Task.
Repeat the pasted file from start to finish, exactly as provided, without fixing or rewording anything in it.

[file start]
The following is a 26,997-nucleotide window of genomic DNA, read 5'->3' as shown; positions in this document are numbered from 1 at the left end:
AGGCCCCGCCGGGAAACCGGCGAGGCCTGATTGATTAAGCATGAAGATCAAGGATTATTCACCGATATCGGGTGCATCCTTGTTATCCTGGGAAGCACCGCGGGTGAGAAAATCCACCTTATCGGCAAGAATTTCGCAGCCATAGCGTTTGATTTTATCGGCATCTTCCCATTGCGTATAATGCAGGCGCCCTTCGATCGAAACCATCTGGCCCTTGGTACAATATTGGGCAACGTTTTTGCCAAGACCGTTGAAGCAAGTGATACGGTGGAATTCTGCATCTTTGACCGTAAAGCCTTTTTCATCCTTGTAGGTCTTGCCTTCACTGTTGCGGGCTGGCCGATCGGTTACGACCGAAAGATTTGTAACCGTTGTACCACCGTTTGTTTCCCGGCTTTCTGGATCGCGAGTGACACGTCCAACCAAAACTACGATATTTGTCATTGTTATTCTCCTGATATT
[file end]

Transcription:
The following is a 26,997-nucleotide window of genomic DNA, read 5'->3' as shown; positions in this document are numbered from 1 at the left end:
AGGCCCCGCCGGGAAACCGGCGAGGCCTGATTGATTAAGCATGAAGATCAAGGATTATTCACCGATATCGGGTGCATCCTTGTTATCCTGGGAAGCACCGCGGGTGAGAAAATCCACCTTATCGGCAAGAATTTCGCAGCCATAGCGTTTGATTTTATCGGCATCTTCCCATTGCGTATAATGCAGGCGCCCTTCGATCGAAACCATCTGGCCCTTGGTACAATATTGGGCAACGTTTTTGCCAAGACCGTTGAAGCAAGTGATACGGTGGAATTCTGCATCTTTGACCGTAAAGCCTTTTTCATCCTTGTAGGTCTTGCCTTCACTGTTGCGGGCTGGCCGATCGGTTACGACCGAAAGATTTGTAACCGTTGTACCACCGTTTGTTTCCCGGCTTTCTGGATCGCGAGTGACACGTCCAACCAAAACTACGATATTTGTCATTGTTATTCTCCTGATATT